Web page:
Headquarter of General Credit Bank, Bratislava
Ján Bahna, Ľubomír Závodný, Igor Palčo, Miloš Juráni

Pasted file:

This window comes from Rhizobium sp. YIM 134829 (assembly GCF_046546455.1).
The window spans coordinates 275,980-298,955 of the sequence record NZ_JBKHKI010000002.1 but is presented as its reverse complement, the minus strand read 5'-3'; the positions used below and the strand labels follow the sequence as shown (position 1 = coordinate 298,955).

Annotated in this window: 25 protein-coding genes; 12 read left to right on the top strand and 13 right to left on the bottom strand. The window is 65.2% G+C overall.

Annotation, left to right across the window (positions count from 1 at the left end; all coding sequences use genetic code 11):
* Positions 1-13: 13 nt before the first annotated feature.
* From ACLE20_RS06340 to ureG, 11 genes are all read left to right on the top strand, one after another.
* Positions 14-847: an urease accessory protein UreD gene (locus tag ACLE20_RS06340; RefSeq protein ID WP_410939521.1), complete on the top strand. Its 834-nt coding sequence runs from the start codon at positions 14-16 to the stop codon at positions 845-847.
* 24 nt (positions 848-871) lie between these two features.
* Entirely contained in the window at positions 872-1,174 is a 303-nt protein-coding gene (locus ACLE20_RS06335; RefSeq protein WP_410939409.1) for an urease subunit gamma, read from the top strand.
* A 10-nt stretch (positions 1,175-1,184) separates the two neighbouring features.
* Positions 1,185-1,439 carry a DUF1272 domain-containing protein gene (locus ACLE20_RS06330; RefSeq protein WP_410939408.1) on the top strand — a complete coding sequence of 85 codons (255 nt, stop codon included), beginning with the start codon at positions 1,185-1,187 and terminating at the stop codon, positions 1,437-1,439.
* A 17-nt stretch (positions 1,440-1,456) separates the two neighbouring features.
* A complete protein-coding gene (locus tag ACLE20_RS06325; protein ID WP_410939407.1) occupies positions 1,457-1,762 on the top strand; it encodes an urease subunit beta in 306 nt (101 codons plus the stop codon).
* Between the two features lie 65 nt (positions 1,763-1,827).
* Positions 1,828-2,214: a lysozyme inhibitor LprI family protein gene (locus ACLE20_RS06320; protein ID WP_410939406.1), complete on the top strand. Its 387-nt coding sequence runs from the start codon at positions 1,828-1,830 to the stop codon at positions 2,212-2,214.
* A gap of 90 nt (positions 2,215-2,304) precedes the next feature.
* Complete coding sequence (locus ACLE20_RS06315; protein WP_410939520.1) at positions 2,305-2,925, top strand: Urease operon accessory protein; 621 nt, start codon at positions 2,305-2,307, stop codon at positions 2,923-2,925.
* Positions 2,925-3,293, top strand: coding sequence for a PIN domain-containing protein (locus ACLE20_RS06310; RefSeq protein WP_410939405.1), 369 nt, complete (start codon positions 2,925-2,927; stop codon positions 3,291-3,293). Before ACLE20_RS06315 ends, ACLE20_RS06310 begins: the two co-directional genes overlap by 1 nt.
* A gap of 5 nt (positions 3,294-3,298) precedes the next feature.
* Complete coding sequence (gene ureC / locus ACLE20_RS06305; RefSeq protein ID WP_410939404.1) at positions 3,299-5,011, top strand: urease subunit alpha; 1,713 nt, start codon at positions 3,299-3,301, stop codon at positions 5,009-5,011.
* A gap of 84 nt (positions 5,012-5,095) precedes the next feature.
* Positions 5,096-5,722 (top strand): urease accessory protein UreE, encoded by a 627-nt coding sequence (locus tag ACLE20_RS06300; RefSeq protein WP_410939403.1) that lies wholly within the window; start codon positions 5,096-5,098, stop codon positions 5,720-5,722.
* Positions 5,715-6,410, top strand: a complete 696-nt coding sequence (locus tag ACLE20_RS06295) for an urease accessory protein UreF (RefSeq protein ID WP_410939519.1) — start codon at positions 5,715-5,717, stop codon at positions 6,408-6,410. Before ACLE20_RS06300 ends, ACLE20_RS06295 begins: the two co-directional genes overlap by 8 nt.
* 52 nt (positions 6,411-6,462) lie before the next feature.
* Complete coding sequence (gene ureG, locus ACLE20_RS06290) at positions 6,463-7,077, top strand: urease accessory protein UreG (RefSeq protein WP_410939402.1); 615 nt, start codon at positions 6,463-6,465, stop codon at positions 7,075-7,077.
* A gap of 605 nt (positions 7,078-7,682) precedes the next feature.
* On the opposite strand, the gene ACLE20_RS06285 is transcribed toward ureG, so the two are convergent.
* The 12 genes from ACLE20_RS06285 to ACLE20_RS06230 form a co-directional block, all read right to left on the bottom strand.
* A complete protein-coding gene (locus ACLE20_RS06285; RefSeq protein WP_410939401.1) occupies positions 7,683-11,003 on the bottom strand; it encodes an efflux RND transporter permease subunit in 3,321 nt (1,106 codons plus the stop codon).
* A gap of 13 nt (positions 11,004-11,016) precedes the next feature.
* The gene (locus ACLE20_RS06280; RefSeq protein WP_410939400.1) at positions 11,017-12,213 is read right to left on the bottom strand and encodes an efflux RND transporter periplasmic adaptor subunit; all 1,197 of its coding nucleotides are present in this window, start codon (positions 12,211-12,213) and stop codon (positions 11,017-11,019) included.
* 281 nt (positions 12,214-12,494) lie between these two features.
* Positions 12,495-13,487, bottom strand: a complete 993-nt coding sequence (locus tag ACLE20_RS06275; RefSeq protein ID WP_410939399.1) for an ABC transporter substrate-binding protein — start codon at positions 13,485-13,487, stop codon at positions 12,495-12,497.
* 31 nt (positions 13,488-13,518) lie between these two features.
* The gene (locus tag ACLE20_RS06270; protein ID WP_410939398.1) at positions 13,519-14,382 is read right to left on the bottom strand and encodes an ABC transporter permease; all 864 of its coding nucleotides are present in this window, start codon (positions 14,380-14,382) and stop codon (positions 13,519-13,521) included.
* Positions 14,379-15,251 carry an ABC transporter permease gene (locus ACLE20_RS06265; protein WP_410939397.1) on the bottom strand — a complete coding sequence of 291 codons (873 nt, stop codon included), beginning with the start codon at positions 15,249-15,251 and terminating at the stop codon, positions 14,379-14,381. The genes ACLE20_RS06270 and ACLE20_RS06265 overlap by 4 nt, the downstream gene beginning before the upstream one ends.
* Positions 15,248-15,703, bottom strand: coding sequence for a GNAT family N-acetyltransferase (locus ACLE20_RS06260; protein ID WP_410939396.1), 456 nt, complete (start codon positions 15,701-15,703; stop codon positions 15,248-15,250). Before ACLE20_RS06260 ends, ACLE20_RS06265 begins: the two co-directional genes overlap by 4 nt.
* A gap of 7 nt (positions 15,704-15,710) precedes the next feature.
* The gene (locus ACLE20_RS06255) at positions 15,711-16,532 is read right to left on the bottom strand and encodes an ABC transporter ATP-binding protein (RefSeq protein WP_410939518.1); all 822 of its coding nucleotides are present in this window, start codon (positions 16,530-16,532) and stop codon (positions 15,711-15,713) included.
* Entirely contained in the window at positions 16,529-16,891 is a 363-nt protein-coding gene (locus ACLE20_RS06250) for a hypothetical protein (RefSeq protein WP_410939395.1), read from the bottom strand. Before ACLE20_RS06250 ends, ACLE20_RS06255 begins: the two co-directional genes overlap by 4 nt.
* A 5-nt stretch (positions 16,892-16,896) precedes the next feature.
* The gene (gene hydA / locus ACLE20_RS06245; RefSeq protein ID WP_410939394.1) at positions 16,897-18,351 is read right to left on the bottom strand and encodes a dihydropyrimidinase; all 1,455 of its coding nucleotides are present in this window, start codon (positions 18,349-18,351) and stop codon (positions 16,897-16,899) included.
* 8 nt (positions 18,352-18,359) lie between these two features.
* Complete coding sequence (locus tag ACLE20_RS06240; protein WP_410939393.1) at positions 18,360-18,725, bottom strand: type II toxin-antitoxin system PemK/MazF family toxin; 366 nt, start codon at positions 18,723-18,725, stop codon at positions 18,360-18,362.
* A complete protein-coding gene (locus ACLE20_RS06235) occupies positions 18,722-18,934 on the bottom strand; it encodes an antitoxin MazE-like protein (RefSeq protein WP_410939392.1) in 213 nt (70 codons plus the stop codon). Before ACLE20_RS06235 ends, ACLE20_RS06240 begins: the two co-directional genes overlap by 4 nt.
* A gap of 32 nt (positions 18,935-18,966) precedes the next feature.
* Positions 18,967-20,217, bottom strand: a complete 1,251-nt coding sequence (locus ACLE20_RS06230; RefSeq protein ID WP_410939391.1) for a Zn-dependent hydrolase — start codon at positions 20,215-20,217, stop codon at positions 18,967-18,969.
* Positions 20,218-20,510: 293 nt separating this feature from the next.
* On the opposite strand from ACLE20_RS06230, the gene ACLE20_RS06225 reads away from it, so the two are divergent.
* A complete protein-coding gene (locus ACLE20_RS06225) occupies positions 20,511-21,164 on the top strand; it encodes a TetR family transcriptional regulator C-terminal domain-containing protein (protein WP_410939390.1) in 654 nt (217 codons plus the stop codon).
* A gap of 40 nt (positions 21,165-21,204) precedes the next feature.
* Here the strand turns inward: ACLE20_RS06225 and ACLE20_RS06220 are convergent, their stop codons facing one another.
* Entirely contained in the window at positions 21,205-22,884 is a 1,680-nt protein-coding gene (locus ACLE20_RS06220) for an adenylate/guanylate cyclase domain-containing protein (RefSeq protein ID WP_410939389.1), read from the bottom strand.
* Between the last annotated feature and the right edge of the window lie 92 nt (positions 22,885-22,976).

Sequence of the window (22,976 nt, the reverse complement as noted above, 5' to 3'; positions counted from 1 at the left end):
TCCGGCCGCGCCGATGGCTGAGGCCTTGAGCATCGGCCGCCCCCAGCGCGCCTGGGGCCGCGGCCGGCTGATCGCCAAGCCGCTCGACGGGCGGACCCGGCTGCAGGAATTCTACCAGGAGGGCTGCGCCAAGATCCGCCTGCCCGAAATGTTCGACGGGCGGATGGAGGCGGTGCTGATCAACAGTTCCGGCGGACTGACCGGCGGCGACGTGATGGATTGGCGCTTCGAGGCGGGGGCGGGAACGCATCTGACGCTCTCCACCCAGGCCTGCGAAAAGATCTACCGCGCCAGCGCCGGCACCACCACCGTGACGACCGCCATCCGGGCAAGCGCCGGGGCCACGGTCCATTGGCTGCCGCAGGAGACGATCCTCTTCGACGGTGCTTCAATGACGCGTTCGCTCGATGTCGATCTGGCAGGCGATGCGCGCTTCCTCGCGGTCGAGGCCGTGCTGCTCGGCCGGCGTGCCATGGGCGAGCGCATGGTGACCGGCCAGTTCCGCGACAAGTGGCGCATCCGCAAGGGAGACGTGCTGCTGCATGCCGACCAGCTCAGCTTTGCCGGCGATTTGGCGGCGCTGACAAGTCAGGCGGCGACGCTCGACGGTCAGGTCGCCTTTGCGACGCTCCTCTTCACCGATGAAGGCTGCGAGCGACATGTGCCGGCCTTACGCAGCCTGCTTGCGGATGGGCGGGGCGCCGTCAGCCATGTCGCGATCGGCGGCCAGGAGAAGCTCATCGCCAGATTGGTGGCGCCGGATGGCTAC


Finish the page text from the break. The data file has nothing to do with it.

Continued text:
The VÚB Centre is more ubiquitous in the urban environment than any other building. It helps solve orientation problems, emphasises directions by its wings, and makes the town centre present even among the tenement housing of Petržalka. The building completes the hitherto unfinished surroundings. The harmonic height of its compact build concludes the interrupted Páričkova Street and indefinite Mlynské Nivy. It determines the area of a whole street block by its three wings. The 24-storey cylinder mass of the ellipse-shaped tower is erected on two wings meeting at the crossing of Karadžičova Street and Mlynské Nivy. The main entrance is situated in the base of the tower. The eased ground floor consists of the large hall and a gallery propped up by eight pillars of an ellipse cross-section. The columns pass high through three representative storeys of the bank. The piano nobile is developed on the ground floor with a meeting room and the entry to the offices of top management. One floor up, there is the entrance to the functional managers' offices and the canteen. In the frontal arch of the ellipse, there is a café for employees with the sophisticated view of the main entrance in the floor. Most storeys of the tower house standard banking administration. Large-space offices are located in the frontal arch of the ellipse-shaped ground plan. Side spaces create management offices, and the rectangular back part of the tower is a communication core with two staircases and six lifts. The high-rising tower is characterised by its convincing symmetrical composition and the exceptional integration of the ellipse into the large space through its disposition and external shaping. The smooth body of the cylinder is decorated by a slightly inserted facade in the north part that passes through four floors. The insert is emphasised by a simple vertical stone line and is one of the intentional interruptions of facades that old modernity would leave unnoticed as a stereotype. The last floor, the 24th, is an exception to the current scheme. It houses a swimming pool, and its equipment and provides an amazing view of the whole city. The most attractive face of the building is turned to Páričkova Steet. On the ground floor, there is the branch office of the bank that is the only part of the building open to public. The facade involves some inconspicuous hints to the well-known banking building typical of Bratislava. The wing in front of the bus station hides some less important offices, supporting functions and the entrance to underground garages. Expressive fashionable stripes appear on the facade. In the wing on Mlynské Nivy Street, there are offices and a canteen. The facade uses the same stripes, changing between light grey and dark grey stone facing. The group of three wings encircles the park of the internal atrium with glass pyramids. The underground part of the centre hides garages and also the typical mysterious banking rooms - safes, accesses ways, and the computer centre of the building. The night illumination of the building is a pleasant experience full of surprises. The blue neon lights situated in the upper parts of windows are amazing. The house seems like it has lost its mass and appears to be just an illusion of a miraculous laser show.

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